Digital minimlism in my line of work is tough. I’ve been looking for ways to tailor and focus my use with more intention. I’ve learned if I can strike a balance between digital and analog, this is for the best. There are days where I might lean one way or the other. But, I use both analog and digital in my life. I realize there are probably times where I’m not as aware of what time is being stolen from me than others. This is where I want to spend some time today exploring what I found to help restore the balance again.
I found for example, introducing FB back into my life again on my digital devices, I picked up about 2 hours of extra digital use per day. Unreal. So, I set a usage block up that if I exceed on FB more than 30 minutes in a day, it blocks my usage unless I override it. Which, is a pain, but a saving grace as it makes me think twice before overriding the block. This is just one example of many that you can use to curb your digital usage. Look into a screen time manager.
It used to be that devices I needed about 20 years ago were just for telephone calls, my calendar, and music. These all existed on different devices. Now, they’re converged more than ever on one device. Most of the time, completely integrated with one another. Which, can make it hard to separate them all. I know my usage is bad when I have to have an external battery pack to make it through a day of usage. I don’t think today’s technology was ever intended to be used the way it is being used today. That’s why we have many tech companies trying to figure how to make us better stewards of the uses for tech.
Less can be more though. Not unlike Kondo-ing your home life, we can do the same with our technology uses. Does that app really bring you joy? Does it really serve the purpose you want it to in making your life better? If not, why? Does it really support you the way nothing else can? If that’s a honest no, listen to what that is telling you. If there’s an opportunity to lesson the use, you may want to get rid of it all together. An example I can take you through is my use of Twitter. I just asked myself honestly, does Twitter and my use of it clearly benefit my career? No. So, at work I put Twitter on notice by setting a Shortcut that I ask Siri to silence Twitter notifications when I arrive at work. Now, I don’t feel the draw of Twitter notifications and pick up my device less. This makes me far more productive with less interruptions.
“The average Facebook user, by contrast, spends around 350 minutes per week on this company’s services.”
– Cal Newport
First it might help to understand what actual minimalism is about and a little history on a community that uses the approach of minimalism as a way of life, the Amish. There are three principles to minimalism that I have found: clutter is costly, optimization is important in achieving success, and intentionality mastered is satisfying because you get your life back. Like me, you probably look at how the Amish live and think they are anti-tech. They don’t reject anything without testing and questioning it first. Technology applied through their filter didn’t serve a purpose, so they banned it. That’s a way watered down version of how they practice minimalism. We need to place the same value based decisions they place on things to our own though. If it doesn’t support your values and what you’re ultimately trying to do, you need to ban it.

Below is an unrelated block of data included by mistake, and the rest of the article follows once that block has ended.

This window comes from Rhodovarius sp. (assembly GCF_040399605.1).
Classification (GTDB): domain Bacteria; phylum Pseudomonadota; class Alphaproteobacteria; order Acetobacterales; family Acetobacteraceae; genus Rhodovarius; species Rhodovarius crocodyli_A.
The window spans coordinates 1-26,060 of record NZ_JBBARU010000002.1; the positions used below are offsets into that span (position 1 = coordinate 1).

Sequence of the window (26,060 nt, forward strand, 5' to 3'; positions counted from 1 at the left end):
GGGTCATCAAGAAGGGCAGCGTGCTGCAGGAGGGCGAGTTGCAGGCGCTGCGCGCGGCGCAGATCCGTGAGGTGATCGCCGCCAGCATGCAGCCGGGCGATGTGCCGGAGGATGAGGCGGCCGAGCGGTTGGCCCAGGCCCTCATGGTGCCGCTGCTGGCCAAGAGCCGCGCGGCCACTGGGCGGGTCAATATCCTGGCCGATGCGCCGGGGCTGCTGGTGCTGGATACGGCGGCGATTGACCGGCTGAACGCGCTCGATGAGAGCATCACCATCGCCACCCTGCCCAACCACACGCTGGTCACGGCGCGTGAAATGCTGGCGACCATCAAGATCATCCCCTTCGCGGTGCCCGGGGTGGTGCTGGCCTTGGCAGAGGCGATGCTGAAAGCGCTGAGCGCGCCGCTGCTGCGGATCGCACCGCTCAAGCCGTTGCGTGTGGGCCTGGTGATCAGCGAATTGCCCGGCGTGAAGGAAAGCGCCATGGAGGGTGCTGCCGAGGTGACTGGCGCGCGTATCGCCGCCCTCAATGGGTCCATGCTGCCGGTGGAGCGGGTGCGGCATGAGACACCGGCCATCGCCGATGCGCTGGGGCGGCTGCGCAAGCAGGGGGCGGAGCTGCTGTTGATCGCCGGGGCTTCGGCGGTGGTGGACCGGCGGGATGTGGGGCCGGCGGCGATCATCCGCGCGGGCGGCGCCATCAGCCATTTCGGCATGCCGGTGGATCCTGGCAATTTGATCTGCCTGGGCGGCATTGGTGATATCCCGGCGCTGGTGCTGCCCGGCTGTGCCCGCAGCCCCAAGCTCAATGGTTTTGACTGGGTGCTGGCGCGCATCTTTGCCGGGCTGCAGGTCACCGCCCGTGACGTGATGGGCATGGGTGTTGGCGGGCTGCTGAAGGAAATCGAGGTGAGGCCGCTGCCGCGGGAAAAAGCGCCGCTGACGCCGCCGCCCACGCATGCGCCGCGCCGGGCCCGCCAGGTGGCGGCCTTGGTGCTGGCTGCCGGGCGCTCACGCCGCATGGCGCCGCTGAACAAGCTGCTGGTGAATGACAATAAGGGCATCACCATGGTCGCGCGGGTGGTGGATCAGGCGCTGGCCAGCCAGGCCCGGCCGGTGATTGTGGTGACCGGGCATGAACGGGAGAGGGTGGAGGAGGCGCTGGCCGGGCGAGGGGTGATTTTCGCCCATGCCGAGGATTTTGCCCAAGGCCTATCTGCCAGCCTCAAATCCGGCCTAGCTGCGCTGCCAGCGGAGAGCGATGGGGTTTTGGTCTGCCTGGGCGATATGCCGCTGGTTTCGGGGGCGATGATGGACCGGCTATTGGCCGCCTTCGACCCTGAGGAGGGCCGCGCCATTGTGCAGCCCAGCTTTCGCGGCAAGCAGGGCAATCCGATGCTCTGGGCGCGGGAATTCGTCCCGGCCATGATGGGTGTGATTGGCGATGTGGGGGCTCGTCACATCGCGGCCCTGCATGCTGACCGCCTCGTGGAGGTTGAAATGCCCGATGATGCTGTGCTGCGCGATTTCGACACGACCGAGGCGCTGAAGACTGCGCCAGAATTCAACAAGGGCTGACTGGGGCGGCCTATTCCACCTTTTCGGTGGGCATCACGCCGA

If like me, deleting apps and working through your technology gives you anxiety and is hard to do, give yourself a 30 day break from it. Then come back, reintroduce it slowly back into your flow. If it has a very positive and impacts heavily towards the positive, then bring it back. It’s like dumping my pop addiction. I went 30 days with out pop. Came back to my favorite brand Coke to try it. I hated it. The syrupy taste was a complete turn off. I kicked it to the curb because it wasn’t worth it.
Same principle with your digital detox. When I quit FB for 30 days, I found the same thing. I didn’t need it. I brought it back after being absent from it for over 2 years as a platform only to get IBtP and the The Well out to more people. It was easy for me to slide back into overuse of it, but noticed it right away, set the usage 30mins screen time manager up on it, and kept myself from falling back into the bad habit of overusing it.
Leave the phone at home for walks and runs. This was a great break. I found to many notifications while I was running were to distracting to my entire run. Thanks to the technology in my watch, I was able to still listen to music playlists with out the distractions of the actual phone while I run. It wasn’t the phone that made my runs great, it was the outdoor scenery that I got reconnected with that I really enjoyed. Sometimes I don’t even go with music. Walks or runs with out tech to interfere I have found some of my best ideas come in that solitude.
“To live the good life, one must have the downtime needed for deep contemplation, for no other reason than to enjoy the activity itself.”
Digital minimalism is a way of life that you can adopt that attempts to make you more intentional in how you use your tech. We need to frequently check in with our relationships with our digital lives to ensure its truly not in the way of our best creative selves. We can reclaim our attention to what’s present and in the moment which can increase the sense of satisfaction that we get from our lives or those around us. Hope it helps.
Thanks for reading and trying some of these best practices. Love to hear about some of yours or how the above might have helped. Have a great week!